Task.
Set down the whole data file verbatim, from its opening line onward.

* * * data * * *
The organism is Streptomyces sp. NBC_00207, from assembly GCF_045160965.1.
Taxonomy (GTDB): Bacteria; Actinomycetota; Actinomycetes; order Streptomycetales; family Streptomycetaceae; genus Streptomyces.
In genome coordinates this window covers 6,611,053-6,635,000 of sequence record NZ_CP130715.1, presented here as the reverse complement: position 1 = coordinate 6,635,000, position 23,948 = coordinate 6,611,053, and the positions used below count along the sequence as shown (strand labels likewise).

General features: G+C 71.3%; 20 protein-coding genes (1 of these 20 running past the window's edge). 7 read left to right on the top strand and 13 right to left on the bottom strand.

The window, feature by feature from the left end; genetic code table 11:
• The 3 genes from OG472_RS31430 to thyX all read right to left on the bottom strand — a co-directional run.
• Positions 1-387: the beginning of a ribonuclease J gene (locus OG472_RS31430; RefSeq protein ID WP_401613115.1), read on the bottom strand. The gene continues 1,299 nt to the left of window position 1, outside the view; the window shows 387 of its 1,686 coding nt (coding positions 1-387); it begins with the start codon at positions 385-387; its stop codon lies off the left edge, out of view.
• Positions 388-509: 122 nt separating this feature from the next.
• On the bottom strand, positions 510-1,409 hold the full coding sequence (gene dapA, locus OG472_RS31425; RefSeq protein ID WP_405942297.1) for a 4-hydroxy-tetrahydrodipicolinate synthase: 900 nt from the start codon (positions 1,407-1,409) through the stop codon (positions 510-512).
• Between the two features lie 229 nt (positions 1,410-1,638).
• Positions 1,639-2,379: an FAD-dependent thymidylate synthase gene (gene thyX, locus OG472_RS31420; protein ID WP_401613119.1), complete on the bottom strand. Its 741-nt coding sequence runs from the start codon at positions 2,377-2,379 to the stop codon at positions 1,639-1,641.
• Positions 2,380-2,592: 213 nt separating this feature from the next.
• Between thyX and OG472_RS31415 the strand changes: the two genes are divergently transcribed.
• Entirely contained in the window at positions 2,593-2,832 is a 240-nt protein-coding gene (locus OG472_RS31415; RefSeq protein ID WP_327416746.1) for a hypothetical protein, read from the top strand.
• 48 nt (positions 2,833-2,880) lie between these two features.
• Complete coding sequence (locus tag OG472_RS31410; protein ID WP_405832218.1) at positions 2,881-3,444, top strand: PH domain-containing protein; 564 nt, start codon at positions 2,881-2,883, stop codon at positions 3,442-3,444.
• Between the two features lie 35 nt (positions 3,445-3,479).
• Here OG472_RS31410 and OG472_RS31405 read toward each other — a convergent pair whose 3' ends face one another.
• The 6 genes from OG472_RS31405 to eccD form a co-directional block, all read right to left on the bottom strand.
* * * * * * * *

The organism is Streptomyces sp. NBC_00207, from assembly GCF_045160965.1.
Taxonomy (GTDB): Bacteria; Actinomycetota; Actinomycetes; order Streptomycetales; family Streptomycetaceae; genus Streptomyces.
In genome coordinates this window covers 6,611,053-6,635,000 of sequence record NZ_CP130715.1, presented here as the reverse complement: position 1 = coordinate 6,635,000, position 23,948 = coordinate 6,611,053, and the positions used below count along the sequence as shown (strand labels likewise).

General features: G+C 71.3%; 20 protein-coding genes (1 of these 20 running past the window's edge). 7 read left to right on the top strand and 13 right to left on the bottom strand.

The window, feature by feature from the left end; genetic code table 11:
• The 3 genes from OG472_RS31430 to thyX all read right to left on the bottom strand — a co-directional run.
• Positions 1-387: the beginning of a ribonuclease J gene (locus OG472_RS31430; RefSeq protein ID WP_401613115.1), read on the bottom strand. The gene continues 1,299 nt to the left of window position 1, outside the view; the window shows 387 of its 1,686 coding nt (coding positions 1-387); it begins with the start codon at positions 385-387; its stop codon lies off the left edge, out of view.
• Positions 388-509: 122 nt separating this feature from the next.
• On the bottom strand, positions 510-1,409 hold the full coding sequence (gene dapA, locus OG472_RS31425; RefSeq protein ID WP_405942297.1) for a 4-hydroxy-tetrahydrodipicolinate synthase: 900 nt from the start codon (positions 1,407-1,409) through the stop codon (positions 510-512).
• Between the two features lie 229 nt (positions 1,410-1,638).
• Positions 1,639-2,379: an FAD-dependent thymidylate synthase gene (gene thyX, locus OG472_RS31420; protein ID WP_401613119.1), complete on the bottom strand. Its 741-nt coding sequence runs from the start codon at positions 2,377-2,379 to the stop codon at positions 1,639-1,641.
• Positions 2,380-2,592: 213 nt separating this feature from the next.
• Between thyX and OG472_RS31415 the strand changes: the two genes are divergently transcribed.
• Entirely contained in the window at positions 2,593-2,832 is a 240-nt protein-coding gene (locus OG472_RS31415; RefSeq protein ID WP_327416746.1) for a hypothetical protein, read from the top strand.
• 48 nt (positions 2,833-2,880) lie between these two features.
• Complete coding sequence (locus tag OG472_RS31410; protein ID WP_405832218.1) at positions 2,881-3,444, top strand: PH domain-containing protein; 564 nt, start codon at positions 2,881-2,883, stop codon at positions 3,442-3,444.
• Between the two features lie 35 nt (positions 3,445-3,479).
• Here OG472_RS31410 and OG472_RS31405 read toward each other — a convergent pair whose 3' ends face one another.
• The 6 genes from OG472_RS31405 to eccD form a co-directional block, all read right to left on the bottom strand.